Tama Art University

Three Policies
Department of Painting, Japanese Painting Course

Purposes and Educational Goals (Diploma Policy)

Having developed over the course of the country’s long history, Japanese painting involves a wide range of materials and techniques, and it requires a great deal of time and perseverance simply to learn the basics. Reaching far beyond mere tradition, it has great potential for opening up new horizons in art, meaning that after gaining a command of materials and techniques, there is still much further honing of skills and expressive ability to be done. The Japanese Painting Course aims to foster richly imaginative artists with strong will to create independently, without being unduly swayed by current trends.

Influenced by the country’s rich natural environment and varied seasonal climate, artists of the past have developed Japanese painting that reflects a unique aesthetic sensibility. To understand this cultural background, it is important to carefully observe subjects and carry out dialogues that express ideas in one’s own words. While emphasizing day-to-day drawing exercises that develop a keen contemporary visual sense, this course also addresses history and aims to cultivate the imagination and expressive power needed to travel freely between past and present. At the same time, a basic principle of this course is that students should acquire the requisite thinking ability to grasp the whole from a broad perspective.

To develop artists who can achieve the educational and research goals of the Faculty of Art and Design, the Japanese Painting Course begins with the basics of traditional materials for Japanese painting, which, in general, are scarcely addressed in art education up to high school. In addition, to enable students to tackle assignments with independence and critical ability without being constrained by traditional precedents, they are encouraged to engage in diverse expression, strongly conceiving their own ideas and fully implementing them. Students who have achieved this goal receive bachelor’s (BFA) degrees.

Curriculum Policy

The Japanese Painting Course systematically organizes and implements a curriculum based on the following policies so that students can achieve the goals indicated in the Diploma Policy.

In introductory classes, students build their abilities to look at things and scrupulously observe them. They make a large number of drawings, and adopt the proper basic stance toward the long road of learning ahead.

In the introductory first and second year courses, students handle traditional materials such as mineral pigments, whitewash, glue, and washi paper, gaining a grasp of the basics of Japanese painting. Assignments include rendering plants, animals, landscapes, and people, while training powers of observation, depiction, expression, and composition. Students also learn advanced techniques from instructors specializing in reproduction of existing works, picture mounting, metallic leaf application, paint handling, and brush handling to deepen their understanding of Japanese painting materials and traditional culture.

In the specialized courses in the third and fourth years, during the third year each student is engaged in one-on-one dialogue that values their individuality and encouraged to produce work autonomously with a view to becoming an independent artist in the future. Students share information and ideas about the process of creation through completion of a work and the difficulties that accompany it, and discuss the significance of painting. During the fourth year, with their graduation projects in mind, students further pursue their own original approaches. The basic principle is to take sufficient time to engage with students, and all teachers are in charge of supervising graduation projects.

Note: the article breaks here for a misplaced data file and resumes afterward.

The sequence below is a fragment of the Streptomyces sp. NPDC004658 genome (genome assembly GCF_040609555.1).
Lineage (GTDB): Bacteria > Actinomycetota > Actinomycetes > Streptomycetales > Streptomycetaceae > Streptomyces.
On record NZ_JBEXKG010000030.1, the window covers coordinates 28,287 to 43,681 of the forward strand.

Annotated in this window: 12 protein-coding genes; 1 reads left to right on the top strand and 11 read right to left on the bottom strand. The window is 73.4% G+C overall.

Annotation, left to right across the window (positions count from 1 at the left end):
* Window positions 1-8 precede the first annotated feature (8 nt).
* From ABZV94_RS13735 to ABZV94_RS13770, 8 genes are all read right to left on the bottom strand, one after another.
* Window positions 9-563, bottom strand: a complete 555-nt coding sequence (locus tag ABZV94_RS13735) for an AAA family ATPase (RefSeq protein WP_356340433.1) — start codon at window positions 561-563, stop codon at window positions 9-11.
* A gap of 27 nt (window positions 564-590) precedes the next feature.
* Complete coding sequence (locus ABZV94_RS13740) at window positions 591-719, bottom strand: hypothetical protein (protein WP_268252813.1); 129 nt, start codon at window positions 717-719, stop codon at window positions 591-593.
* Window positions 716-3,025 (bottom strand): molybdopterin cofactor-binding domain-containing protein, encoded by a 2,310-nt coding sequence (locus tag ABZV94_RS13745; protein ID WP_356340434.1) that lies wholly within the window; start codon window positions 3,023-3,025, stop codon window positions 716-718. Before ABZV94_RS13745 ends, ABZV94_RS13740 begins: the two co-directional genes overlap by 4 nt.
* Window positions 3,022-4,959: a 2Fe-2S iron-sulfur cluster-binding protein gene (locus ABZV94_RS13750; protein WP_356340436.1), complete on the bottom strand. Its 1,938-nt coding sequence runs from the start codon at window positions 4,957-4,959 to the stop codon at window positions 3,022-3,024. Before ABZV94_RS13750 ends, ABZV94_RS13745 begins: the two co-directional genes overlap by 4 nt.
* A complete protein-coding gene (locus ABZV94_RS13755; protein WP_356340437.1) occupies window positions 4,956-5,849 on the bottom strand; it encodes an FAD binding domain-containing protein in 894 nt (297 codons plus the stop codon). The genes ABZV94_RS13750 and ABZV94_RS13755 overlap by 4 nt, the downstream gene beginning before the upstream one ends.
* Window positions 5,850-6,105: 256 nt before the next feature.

Competitive review sessions, held twice a year for all years, also offer important opportunities to consider the fundamental basis of creation.

To evaluate the results of study, rigorous grading is carried out based on criteria specified in advance. These results are then utilized for further improvement of educational methods.

Admissions Policy

Based on the academic contents of the Diploma Policy and Curriculum Policy, the Department of Painting, Japanese Painting Course seeks people who feel joy in painting and are willing to put forth every effort to do so, setting their own goals and intrepidly taking on challenges. We aim to actively recruit proactive people who aim not to imitate others, but to create their own original worlds.

Japanese painting entails learning many things at the beginning. It is vital to take time to learn the basics and tackle assignments seriously in order to make sure one has the observational ability to look at things carefully and depict them with both accuracy and rich expressiveness. Many Japanese painting techniques and styles have been developed through careful observation of nature. Even in today’s urbanizing world, people feel the need for a sense of active engagement with nature. Specialized and academic examinations are administered not simply to screen for admission, but also to comprehensively evaluate the observational and thinking skills required to see things in detail, basic learning motivation, and future potential.

While we are immersed in ever-increasing amounts of data, many people feel unable to attain emotional fulfillment. The traditions of Japanese painting, which have endured for centuries and have been handed down intact to the present day, are imbued with the great wisdom of our forebears, which remain relevant to the issues we face today. Now more than ever, the time is ripe to re-examine East Asian aesthetics, admired the world over, and to study them in this course.